Finding the time and the group required to play a role playing game can be difficult. Friends have work, school, and other hobbies to deal with, and being able to put aside a few hours to play a game can be a daunting task.
Enter dungeon crawler board games. These self-contained games are easily played with the friends you have available, and many use them to scratch that role-playing itch that may be hard to satisfy.
The Undercity is such a game. With a campaign that can last you across several evenings, you can feel as though you are an adventurer without waiting for weeks or even months on end for a group to show up and play!
How it Plays
The Undercity’s gameplay revolves around players working together to defeat the villains and achieve the scenario’s objective. Playing through a campaign will take many game sessions, allowing players to level-up their heroes and increase their abilities along the way.
To start a round, a player will flip an encounter card and resolve its effect. Besides that effect, the card will be either red or blue, which will be used to inform the villain choices later.
On each player’s turn and acting in initiative order, they’ll start by spawning a villain figure onto the map. Then they’ll move their character and perform actions (like attacking; make a roll, on a successful hit damage is then rolled). To finish their turn, they’ll draw a villain card to activate one or more villains (who may now attack the heroes).
Repeat the rounds until either a hero is incapacitated and cannot be revived, the mission objectives are met, or there are no encounter cards when you need to draw one.
Over or Under?
The Undercity is a dungeon crawler based on the Iron Kingdoms world of Warmachine and the Iron Kingdoms RPG. Privateer Press has done a fantastic job building a unique and amazing landscape to base all of their games within and their characters around. Iron Kingdoms is a rich steampunk/fantasy setting and it translates well into this board game that simply oozes with the theme.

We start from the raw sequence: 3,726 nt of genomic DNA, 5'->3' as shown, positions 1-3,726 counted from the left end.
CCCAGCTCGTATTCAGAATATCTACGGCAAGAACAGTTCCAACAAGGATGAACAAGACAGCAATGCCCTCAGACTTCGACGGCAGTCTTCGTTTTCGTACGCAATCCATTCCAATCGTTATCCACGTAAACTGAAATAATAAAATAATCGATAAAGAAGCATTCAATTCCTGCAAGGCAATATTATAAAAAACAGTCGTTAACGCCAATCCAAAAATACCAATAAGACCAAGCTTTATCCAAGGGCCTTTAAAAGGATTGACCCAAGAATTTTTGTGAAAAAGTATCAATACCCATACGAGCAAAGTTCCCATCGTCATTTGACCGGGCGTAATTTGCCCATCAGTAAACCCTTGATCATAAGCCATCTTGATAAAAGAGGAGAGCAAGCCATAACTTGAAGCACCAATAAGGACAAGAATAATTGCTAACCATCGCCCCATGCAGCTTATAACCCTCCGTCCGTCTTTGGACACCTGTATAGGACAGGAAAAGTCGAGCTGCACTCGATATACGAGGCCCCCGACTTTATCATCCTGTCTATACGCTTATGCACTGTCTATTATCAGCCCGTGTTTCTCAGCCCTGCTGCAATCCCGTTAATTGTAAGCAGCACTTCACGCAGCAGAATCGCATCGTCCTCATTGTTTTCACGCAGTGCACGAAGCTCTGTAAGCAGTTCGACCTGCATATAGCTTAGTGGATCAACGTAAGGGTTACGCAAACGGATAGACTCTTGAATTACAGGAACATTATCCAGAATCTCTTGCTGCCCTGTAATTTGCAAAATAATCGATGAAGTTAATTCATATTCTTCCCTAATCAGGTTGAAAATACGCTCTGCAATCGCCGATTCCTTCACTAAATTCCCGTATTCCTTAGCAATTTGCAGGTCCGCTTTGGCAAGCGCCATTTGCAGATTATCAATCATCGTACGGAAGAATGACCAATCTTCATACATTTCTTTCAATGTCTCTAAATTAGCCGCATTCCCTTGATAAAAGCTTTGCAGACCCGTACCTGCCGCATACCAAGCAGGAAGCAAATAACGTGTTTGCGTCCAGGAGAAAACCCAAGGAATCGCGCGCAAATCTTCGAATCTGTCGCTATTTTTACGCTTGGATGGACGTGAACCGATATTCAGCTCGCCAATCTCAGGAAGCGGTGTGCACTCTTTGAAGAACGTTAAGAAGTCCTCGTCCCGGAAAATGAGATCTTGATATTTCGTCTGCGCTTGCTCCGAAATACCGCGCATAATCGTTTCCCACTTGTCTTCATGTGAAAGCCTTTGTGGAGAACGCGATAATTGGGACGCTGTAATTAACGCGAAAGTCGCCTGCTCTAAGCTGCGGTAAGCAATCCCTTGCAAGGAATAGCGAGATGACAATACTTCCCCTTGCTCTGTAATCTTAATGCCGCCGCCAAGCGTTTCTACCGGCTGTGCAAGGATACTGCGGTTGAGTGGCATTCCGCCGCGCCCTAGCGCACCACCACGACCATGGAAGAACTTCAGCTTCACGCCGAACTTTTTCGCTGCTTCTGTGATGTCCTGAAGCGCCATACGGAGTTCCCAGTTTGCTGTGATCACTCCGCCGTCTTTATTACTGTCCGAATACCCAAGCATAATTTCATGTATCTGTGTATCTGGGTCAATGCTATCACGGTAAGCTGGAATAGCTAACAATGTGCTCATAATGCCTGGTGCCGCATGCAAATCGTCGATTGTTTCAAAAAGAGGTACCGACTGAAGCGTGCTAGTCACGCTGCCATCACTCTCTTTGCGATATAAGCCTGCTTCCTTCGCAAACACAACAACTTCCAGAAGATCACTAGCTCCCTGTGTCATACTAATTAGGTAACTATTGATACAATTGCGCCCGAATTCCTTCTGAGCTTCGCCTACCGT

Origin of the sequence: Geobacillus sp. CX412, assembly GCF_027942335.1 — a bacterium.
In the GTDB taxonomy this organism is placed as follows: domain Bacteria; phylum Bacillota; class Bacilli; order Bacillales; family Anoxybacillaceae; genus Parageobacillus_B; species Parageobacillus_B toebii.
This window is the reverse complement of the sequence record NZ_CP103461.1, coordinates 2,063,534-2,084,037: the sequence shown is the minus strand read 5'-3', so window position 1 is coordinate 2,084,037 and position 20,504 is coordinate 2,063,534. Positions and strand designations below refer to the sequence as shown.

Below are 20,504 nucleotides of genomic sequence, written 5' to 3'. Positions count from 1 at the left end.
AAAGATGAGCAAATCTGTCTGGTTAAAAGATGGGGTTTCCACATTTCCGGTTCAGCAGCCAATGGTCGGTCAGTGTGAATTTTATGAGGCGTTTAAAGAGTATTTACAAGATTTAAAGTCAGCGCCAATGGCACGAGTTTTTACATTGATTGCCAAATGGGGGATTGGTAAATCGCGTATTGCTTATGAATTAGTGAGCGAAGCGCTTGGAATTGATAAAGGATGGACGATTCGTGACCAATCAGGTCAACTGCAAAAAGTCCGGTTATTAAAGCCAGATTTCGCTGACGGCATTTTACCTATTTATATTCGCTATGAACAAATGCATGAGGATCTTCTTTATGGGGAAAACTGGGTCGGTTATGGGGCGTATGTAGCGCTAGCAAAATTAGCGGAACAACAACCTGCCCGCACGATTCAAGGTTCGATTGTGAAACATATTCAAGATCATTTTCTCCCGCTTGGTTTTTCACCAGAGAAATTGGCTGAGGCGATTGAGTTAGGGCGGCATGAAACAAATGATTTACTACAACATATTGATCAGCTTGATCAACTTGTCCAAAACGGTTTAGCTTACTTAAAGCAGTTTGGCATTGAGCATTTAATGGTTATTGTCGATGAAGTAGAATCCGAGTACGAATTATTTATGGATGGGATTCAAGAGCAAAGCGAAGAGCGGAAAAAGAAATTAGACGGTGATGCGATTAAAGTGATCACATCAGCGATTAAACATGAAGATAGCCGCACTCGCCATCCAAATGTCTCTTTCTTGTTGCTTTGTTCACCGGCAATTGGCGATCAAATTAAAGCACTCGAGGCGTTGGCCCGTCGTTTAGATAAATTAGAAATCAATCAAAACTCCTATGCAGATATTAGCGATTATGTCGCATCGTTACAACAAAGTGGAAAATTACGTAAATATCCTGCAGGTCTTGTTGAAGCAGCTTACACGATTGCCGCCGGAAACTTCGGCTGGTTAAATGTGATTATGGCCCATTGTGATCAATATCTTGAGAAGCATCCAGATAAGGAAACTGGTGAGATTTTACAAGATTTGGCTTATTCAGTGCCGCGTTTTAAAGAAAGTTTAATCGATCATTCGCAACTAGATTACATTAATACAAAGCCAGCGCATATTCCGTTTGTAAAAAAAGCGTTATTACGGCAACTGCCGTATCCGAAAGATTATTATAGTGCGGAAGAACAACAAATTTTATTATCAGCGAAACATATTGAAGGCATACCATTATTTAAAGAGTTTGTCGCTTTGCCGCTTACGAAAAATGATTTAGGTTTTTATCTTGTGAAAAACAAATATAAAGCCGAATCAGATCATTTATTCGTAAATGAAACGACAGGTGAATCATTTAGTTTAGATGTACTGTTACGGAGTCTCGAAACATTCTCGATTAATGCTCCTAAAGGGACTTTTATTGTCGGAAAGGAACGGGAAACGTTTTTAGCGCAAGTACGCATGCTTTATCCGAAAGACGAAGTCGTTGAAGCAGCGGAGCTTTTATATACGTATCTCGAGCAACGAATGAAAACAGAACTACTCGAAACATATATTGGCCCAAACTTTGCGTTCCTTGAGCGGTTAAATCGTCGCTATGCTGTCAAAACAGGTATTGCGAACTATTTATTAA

The prologues and epilogues to each scenario reinforce the theme and give the game amazing immersion, providing depth to mission backgrounds, the overall story, and the characters.
These characters are distinct and well fleshed out. This is revealed both through the story and the way each character is played, having different abilities and attributes than the others. Because it is a campaign based game, you get to level up those characters and stick with them for a while. If you’re looking for that RPG feel, this part of the game is a huge draw.
The goals and objectives come in a wide and interesting variety. Without giving too much of the story away, goals can range from simply questioning suspects, apprehending a target, or making an escape! Each scenario has a bit of a twist on the core mechanic to give the game an even more thematic feel. The way the world of Iron Kingdoms is showcased in this way is quite pleasing to me, as I was already a huge fan of the world.
Despite the relatively straightforward turn structure, this is definitely not a gateway game. There is lots to keep track of, and it can be long one to sit through (up to 3 hours long). On the other hand, if you are used to and expecting more of an RPG experience, that shouldn’t be a big issue. RPG sessions are known for lasting hours and hours.
But there are some overly complicated mechanics, not to mention an extensive set up required to play. The unique rules of each scenario, while adding to the flavor, further the rules complexity and setup time.
In some ways it’s similar to Mice and Mystics, with a variety of scenarios and a story-driven campaign, but The Undercity doesn’t give you the same sense of exploration. It may be share many traits in common with other dungeon crawlers, but it lacks the crawling part. Even if the gameplay is solid, it can feel more like a battle arena than a true dungeon crawler. This isn’t to say it is completely devoid of the crawling aspect, I just wish there was more of it. There just isn’t a lot of impetus to really explore the dungeon. We rarely felt it necessary to go to the side quest cards laid out on the map.